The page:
Geography and Landforms:

West Virginia is bordered by Ohio, Pennsylvania and Maryland on the north and by Virginia on the south. On the east, the state borders Pennsylvania, Maryland and Virginia, and on the west it is bordered by Ohio and Kentucky.

The highest point in West Virginia is Spruce Knob at 4,861 feet above sea level and the lowest point is the Potomac River at 240 feet above sea level. The state's nickname is the Mountain State, and West Virginia features some of the most rugged land in the United States. The land areas in West Virginia include the Appalachian Ridge and Valley Region and the Appalachian Plateau. The Appalachian Ridge and Valley Region includes a broad strip of the Appalachian Mountains and the Blue Ridge Mountains. The heavily forested mountains hide caverns and underground streams.

The Appalachian Plateau is in the western part of the state and is characterized by flat-topped highlands and more rounded hills.


In examining the history of West Virginia, remember that the state shares its history from 1609 until 1863 with Virginia, of which it was a part until Virginia seceded from the Union in 1861. At that time, the delegates of the 40 western counties who opposed secession formed their own government, which was granted statehood as part of the Union in 1863.

The first permanent European settlement in what would one day become the state of West Virginia was established by Colonel Morgan on Mill Creek, in present-day Berkeley County, in 1731.

Early defeats in the French and Indian War led Virginia Governor Robert Dinwiddie to construct forts to protect settlers in the area. From 1756 to 1758, Native Americans attacked Fort Evans in present-day Berkeley County and Forts Seybert and Upper Tract in present-day Pendleton County, as well as sites throughout the Monongahela, New River, and Greenbrier valleys. In 1763 the Treaty of Paris ended the French and Indian War and gave England title to virtually all territory east of the Mississippi River including the area that would become West Virginia.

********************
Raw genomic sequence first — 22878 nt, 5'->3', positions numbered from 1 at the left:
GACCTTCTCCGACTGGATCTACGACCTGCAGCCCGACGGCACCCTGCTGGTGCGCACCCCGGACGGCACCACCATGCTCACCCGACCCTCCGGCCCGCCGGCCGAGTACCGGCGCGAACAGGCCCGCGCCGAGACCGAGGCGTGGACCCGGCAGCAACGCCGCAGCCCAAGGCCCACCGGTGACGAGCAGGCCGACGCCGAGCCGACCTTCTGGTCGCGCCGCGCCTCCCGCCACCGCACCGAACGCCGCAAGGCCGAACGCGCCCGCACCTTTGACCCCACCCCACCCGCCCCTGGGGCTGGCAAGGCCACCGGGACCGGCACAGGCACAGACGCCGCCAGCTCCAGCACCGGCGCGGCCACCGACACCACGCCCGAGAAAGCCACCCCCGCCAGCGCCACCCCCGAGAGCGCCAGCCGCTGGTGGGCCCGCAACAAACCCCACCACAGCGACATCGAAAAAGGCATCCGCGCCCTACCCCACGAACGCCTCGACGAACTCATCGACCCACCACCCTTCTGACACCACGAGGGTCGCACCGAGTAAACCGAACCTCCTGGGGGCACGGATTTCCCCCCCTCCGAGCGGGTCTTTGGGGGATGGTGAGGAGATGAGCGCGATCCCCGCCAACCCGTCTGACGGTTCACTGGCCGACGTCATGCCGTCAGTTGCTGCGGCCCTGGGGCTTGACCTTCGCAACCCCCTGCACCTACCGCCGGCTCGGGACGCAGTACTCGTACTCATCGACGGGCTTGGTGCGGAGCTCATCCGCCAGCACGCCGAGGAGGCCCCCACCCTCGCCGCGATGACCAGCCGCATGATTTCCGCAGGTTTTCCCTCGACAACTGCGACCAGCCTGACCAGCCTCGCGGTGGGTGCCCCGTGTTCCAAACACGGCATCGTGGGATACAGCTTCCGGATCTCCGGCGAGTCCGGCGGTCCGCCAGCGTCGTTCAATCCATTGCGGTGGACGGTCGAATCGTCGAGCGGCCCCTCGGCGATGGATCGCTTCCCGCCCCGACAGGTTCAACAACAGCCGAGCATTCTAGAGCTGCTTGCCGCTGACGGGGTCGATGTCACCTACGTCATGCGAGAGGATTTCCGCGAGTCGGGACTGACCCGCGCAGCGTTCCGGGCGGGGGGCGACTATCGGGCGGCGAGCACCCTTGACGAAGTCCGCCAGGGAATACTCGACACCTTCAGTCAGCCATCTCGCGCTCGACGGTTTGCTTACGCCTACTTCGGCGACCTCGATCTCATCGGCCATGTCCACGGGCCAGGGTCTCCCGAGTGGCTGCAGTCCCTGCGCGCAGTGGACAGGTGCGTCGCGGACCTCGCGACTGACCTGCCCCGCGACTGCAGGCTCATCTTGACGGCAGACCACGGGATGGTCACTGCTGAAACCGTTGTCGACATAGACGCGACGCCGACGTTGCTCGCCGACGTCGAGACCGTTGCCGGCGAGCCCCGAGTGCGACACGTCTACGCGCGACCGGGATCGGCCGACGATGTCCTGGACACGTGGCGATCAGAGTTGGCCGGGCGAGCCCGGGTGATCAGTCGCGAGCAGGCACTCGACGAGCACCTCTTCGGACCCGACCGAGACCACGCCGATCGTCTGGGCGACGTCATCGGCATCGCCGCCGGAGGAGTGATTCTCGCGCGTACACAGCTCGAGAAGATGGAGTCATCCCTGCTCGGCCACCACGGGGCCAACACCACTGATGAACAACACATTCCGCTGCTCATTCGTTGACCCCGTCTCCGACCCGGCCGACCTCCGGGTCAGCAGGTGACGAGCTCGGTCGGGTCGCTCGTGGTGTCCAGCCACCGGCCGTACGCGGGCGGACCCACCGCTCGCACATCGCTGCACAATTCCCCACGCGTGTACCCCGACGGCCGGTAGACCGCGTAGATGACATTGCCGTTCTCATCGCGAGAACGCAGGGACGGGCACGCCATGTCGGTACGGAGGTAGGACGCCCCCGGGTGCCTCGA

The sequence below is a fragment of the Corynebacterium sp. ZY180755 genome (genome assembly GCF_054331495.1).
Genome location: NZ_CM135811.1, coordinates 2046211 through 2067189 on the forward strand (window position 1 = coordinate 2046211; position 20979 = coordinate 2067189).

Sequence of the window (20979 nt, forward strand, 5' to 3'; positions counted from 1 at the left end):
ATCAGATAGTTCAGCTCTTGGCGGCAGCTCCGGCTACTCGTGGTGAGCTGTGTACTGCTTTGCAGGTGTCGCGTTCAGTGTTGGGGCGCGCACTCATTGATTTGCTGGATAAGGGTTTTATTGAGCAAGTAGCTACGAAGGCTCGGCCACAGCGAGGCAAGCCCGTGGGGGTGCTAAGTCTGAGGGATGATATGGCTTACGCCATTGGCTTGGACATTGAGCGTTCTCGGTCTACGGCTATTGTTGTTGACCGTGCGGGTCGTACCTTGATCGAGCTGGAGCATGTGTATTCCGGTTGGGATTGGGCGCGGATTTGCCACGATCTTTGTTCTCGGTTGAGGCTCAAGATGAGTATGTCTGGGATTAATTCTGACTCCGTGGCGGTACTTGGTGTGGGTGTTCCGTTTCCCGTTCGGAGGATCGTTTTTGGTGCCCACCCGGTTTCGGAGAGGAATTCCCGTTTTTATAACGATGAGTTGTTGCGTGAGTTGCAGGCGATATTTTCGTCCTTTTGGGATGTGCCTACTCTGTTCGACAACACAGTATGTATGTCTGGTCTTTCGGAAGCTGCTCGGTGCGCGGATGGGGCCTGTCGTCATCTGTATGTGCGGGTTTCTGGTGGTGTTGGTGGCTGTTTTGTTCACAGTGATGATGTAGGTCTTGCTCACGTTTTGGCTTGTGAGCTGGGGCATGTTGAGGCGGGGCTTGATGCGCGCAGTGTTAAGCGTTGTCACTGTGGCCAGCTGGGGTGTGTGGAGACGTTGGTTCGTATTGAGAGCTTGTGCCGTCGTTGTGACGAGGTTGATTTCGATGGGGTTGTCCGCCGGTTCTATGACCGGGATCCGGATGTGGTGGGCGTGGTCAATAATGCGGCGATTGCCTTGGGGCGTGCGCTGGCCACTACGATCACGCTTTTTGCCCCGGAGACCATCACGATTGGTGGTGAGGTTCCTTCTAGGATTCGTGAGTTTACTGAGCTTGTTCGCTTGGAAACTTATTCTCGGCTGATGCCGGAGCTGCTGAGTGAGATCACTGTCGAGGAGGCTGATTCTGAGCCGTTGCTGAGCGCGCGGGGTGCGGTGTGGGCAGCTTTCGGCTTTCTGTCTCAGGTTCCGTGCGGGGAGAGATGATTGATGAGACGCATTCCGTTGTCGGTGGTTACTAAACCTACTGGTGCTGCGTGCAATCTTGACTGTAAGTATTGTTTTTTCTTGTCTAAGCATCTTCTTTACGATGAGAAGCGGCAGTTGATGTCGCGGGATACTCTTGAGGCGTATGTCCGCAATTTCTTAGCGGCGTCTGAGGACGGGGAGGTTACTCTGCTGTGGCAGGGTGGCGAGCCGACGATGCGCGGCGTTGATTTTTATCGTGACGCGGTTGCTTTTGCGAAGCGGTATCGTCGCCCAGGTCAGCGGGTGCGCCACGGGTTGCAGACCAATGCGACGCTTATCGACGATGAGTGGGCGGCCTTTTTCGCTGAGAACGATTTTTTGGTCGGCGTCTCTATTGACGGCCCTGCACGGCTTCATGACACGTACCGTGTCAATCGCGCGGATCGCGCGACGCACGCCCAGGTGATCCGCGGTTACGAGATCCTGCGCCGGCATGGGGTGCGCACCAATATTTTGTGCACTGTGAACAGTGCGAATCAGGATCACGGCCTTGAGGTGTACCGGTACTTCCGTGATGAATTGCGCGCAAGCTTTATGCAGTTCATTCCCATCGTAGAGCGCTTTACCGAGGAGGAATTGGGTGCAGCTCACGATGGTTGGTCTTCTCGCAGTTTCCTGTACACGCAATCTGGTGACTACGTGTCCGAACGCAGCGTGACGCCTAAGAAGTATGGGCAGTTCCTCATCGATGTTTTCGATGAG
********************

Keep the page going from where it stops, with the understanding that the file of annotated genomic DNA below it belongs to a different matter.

With the French eliminated, Native Americans were left alone in their fight against British colonial advances. In the summer of 1763 Shawnee chief Keigh-tugh-qua, or Cornstalk, led attacks on western Virginia settlements in present-day Greenbrier County. By the end of July, Indians had captured all British forts west of the Alleghenies except Detroit, Fort Pitt, and Fort Niagara. On August 6, British forces under Colonel Henry Bouquet retaliated, destroying Delaware and Shawnee forces at Bushy Run in western Pennsylvania, which ended the hostilities. Fearing more tension between Native Americans and settlers, England's King George III issued the Proclamation of 1763, prohibiting settlement west of the Allegheny Mountains. However, many land speculators (including future US President George Washington) violated the proclamation by claiming vast acreage in western Virginia. However, the next five years were relatively peaceful on the frontier. In 1768, the Six Nations and Cherokee signed treaties relinquishing their claims on the territory between the Ohio River and the Alleghenies to the British. With the frontier again open, settlers flooded into western Virginia.

The Shawnee had never given up their claims to western Virginia and saw this new wave of settlement as acts of aggression. Hostilities reached a climax in 1773 when land speculator Michael Cresap led a group of volunteers from Fort Fincastle (later renamed Fort Henry) at present-day Wheeling and raided Shawnee towns in what became known as Cresap's War. The subsequent conflicts between European settlers and land speculators and the Shawnee tribes resulted in significant losses on both sides. The Shawnee retreated to settlements in present-day Ohio, and eventually, the Delaware, Shawnee and Mingo tribes gave up all claims to lands south of the Ohio River.

At the same time, tension was rising between American colonists and the British. As the Revolutionary War began, most Native Americans remained neutral. In return for their neutrality, they expected that the Ohio River would remain a boundary between their own lands and land open for settlement. However, settlers on the Colonial side continued to come into Indian land, and many tribes entered the war on the side of the British.

The bloodiest Revolutionary War battle in western Virginia began on September 10, 1782. Wyandot, Delaware, and British forces attacked Fort Henry. The most dramatic story associated with this siege of Fort Henry is the daring run of Elizabeth Zane, who allegedly carried gunpowder to the fort amidst heavy gunfire. The settlers held the fort and, after three days, the Indians and their British allies gave up. Soon thereafter, the British ordered a halt to all attacks on the frontier, and after the Revolutionary War officially ended in 1783, settlers again poured into western Virginia.